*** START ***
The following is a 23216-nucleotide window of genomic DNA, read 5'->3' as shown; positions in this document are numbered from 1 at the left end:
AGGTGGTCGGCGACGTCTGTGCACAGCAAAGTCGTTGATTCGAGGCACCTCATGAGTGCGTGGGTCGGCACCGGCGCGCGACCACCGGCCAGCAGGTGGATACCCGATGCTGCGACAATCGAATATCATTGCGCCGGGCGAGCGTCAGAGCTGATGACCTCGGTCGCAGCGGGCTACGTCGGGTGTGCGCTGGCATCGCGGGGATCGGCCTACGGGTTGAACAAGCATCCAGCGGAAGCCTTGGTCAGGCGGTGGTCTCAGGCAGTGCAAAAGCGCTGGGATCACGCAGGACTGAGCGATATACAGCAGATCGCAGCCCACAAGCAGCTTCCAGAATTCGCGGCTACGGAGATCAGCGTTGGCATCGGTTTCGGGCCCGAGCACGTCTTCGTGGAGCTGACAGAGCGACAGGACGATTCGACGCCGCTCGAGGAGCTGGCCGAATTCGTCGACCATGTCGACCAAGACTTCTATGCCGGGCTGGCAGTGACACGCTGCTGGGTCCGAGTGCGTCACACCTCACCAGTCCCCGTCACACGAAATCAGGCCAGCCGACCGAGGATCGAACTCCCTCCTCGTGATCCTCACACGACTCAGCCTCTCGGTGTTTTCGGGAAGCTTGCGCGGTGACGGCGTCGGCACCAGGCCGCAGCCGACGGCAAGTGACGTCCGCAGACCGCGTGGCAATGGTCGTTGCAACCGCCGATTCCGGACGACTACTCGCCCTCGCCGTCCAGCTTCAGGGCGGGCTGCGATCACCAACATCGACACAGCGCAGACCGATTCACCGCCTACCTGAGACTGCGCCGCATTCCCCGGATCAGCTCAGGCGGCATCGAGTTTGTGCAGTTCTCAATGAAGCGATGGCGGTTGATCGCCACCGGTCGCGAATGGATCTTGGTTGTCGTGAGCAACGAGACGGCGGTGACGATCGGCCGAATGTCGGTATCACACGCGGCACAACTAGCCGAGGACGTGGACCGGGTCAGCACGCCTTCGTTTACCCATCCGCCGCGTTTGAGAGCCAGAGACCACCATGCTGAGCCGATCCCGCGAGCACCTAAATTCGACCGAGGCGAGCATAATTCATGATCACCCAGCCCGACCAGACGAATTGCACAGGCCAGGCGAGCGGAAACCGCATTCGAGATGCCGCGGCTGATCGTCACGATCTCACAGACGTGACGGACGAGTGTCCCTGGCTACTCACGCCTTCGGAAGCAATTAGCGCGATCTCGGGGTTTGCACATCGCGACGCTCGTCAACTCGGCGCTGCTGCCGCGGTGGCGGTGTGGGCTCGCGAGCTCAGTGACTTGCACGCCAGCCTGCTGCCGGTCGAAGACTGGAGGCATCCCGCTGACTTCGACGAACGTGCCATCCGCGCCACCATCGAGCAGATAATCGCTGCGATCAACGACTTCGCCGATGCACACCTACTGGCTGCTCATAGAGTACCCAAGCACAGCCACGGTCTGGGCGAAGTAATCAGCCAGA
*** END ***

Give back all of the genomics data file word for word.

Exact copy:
The following is a 23216-nucleotide window of genomic DNA, read 5'->3' as shown; positions in this document are numbered from 1 at the left end:
AGGTGGTCGGCGACGTCTGTGCACAGCAAAGTCGTTGATTCGAGGCACCTCATGAGTGCGTGGGTCGGCACCGGCGCGCGACCACCGGCCAGCAGGTGGATACCCGATGCTGCGACAATCGAATATCATTGCGCCGGGCGAGCGTCAGAGCTGATGACCTCGGTCGCAGCGGGCTACGTCGGGTGTGCGCTGGCATCGCGGGGATCGGCCTACGGGTTGAACAAGCATCCAGCGGAAGCCTTGGTCAGGCGGTGGTCTCAGGCAGTGCAAAAGCGCTGGGATCACGCAGGACTGAGCGATATACAGCAGATCGCAGCCCACAAGCAGCTTCCAGAATTCGCGGCTACGGAGATCAGCGTTGGCATCGGTTTCGGGCCCGAGCACGTCTTCGTGGAGCTGACAGAGCGACAGGACGATTCGACGCCGCTCGAGGAGCTGGCCGAATTCGTCGACCATGTCGACCAAGACTTCTATGCCGGGCTGGCAGTGACACGCTGCTGGGTCCGAGTGCGTCACACCTCACCAGTCCCCGTCACACGAAATCAGGCCAGCCGACCGAGGATCGAACTCCCTCCTCGTGATCCTCACACGACTCAGCCTCTCGGTGTTTTCGGGAAGCTTGCGCGGTGACGGCGTCGGCACCAGGCCGCAGCCGACGGCAAGTGACGTCCGCAGACCGCGTGGCAATGGTCGTTGCAACCGCCGATTCCGGACGACTACTCGCCCTCGCCGTCCAGCTTCAGGGCGGGCTGCGATCACCAACATCGACACAGCGCAGACCGATTCACCGCCTACCTGAGACTGCGCCGCATTCCCCGGATCAGCTCAGGCGGCATCGAGTTTGTGCAGTTCTCAATGAAGCGATGGCGGTTGATCGCCACCGGTCGCGAATGGATCTTGGTTGTCGTGAGCAACGAGACGGCGGTGACGATCGGCCGAATGTCGGTATCACACGCGGCACAACTAGCCGAGGACGTGGACCGGGTCAGCACGCCTTCGTTTACCCATCCGCCGCGTTTGAGAGCCAGAGACCACCATGCTGAGCCGATCCCGCGAGCACCTAAATTCGACCGAGGCGAGCATAATTCATGATCACCCAGCCCGACCAGACGAATTGCACAGGCCAGGCGAGCGGAAACCGCATTCGAGATGCCGCGGCTGATCGTCACGATCTCACAGACGTGACGGACGAGTGTCCCTGGCTACTCACGCCTTCGGAAGCAATTAGCGCGATCTCGGGGTTTGCACATCGCGACGCTCGTCAACTCGGCGCTGCTGCCGCGGTGGCGGTGTGGGCTCGCGAGCTCAGTGACTTGCACGCCAGCCTGCTGCCGGTCGAAGACTGGAGGCATCCCGCTGACTTCGACGAACGTGCCATCCGCGCCACCATCGAGCAGATAATCGCTGCGATCAACGACTTCGCCGATGCACACCTACTGGCTGCTCATAGAGTACCCAAGCACAGCCACGGTCTGGGCGAAGTAATCAGCCAGA